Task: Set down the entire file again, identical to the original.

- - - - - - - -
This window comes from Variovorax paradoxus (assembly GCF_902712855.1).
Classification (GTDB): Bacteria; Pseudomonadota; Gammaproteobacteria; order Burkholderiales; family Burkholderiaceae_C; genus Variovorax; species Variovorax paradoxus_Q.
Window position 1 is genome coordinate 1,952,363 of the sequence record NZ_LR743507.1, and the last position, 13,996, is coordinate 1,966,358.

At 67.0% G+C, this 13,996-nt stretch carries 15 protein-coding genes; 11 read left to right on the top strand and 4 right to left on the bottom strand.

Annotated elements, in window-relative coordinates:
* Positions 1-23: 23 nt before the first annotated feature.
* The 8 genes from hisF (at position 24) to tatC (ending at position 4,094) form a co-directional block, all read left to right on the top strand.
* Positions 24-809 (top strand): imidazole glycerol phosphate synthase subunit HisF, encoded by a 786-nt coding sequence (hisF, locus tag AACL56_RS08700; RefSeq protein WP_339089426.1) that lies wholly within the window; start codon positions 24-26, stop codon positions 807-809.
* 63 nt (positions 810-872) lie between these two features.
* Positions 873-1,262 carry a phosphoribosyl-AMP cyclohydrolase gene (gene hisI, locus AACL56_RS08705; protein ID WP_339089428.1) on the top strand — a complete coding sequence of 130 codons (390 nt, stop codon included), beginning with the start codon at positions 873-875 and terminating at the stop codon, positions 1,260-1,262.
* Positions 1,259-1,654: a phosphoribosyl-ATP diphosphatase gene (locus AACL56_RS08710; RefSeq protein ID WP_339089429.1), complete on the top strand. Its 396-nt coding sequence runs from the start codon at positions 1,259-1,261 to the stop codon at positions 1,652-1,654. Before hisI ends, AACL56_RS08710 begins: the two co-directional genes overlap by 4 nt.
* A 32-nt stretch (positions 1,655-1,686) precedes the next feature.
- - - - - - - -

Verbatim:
This window comes from Variovorax paradoxus (assembly GCF_902712855.1).
Classification (GTDB): Bacteria; Pseudomonadota; Gammaproteobacteria; order Burkholderiales; family Burkholderiaceae_C; genus Variovorax; species Variovorax paradoxus_Q.
Window position 1 is genome coordinate 1,952,363 of the sequence record NZ_LR743507.1, and the last position, 13,996, is coordinate 1,966,358.

At 67.0% G+C, this 13,996-nt stretch carries 15 protein-coding genes; 11 read left to right on the top strand and 4 right to left on the bottom strand.

Annotated elements, in window-relative coordinates:
* Positions 1-23: 23 nt before the first annotated feature.
* The 8 genes from hisF (at position 24) to tatC (ending at position 4,094) form a co-directional block, all read left to right on the top strand.
* Positions 24-809 (top strand): imidazole glycerol phosphate synthase subunit HisF, encoded by a 786-nt coding sequence (hisF, locus tag AACL56_RS08700; RefSeq protein WP_339089426.1) that lies wholly within the window; start codon positions 24-26, stop codon positions 807-809.
* 63 nt (positions 810-872) lie between these two features.
* Positions 873-1,262 carry a phosphoribosyl-AMP cyclohydrolase gene (gene hisI, locus AACL56_RS08705; protein ID WP_339089428.1) on the top strand — a complete coding sequence of 130 codons (390 nt, stop codon included), beginning with the start codon at positions 873-875 and terminating at the stop codon, positions 1,260-1,262.
* Positions 1,259-1,654: a phosphoribosyl-ATP diphosphatase gene (locus AACL56_RS08710; RefSeq protein ID WP_339089429.1), complete on the top strand. Its 396-nt coding sequence runs from the start codon at positions 1,259-1,261 to the stop codon at positions 1,652-1,654. Before hisI ends, AACL56_RS08710 begins: the two co-directional genes overlap by 4 nt.
* A 32-nt stretch (positions 1,655-1,686) precedes the next feature.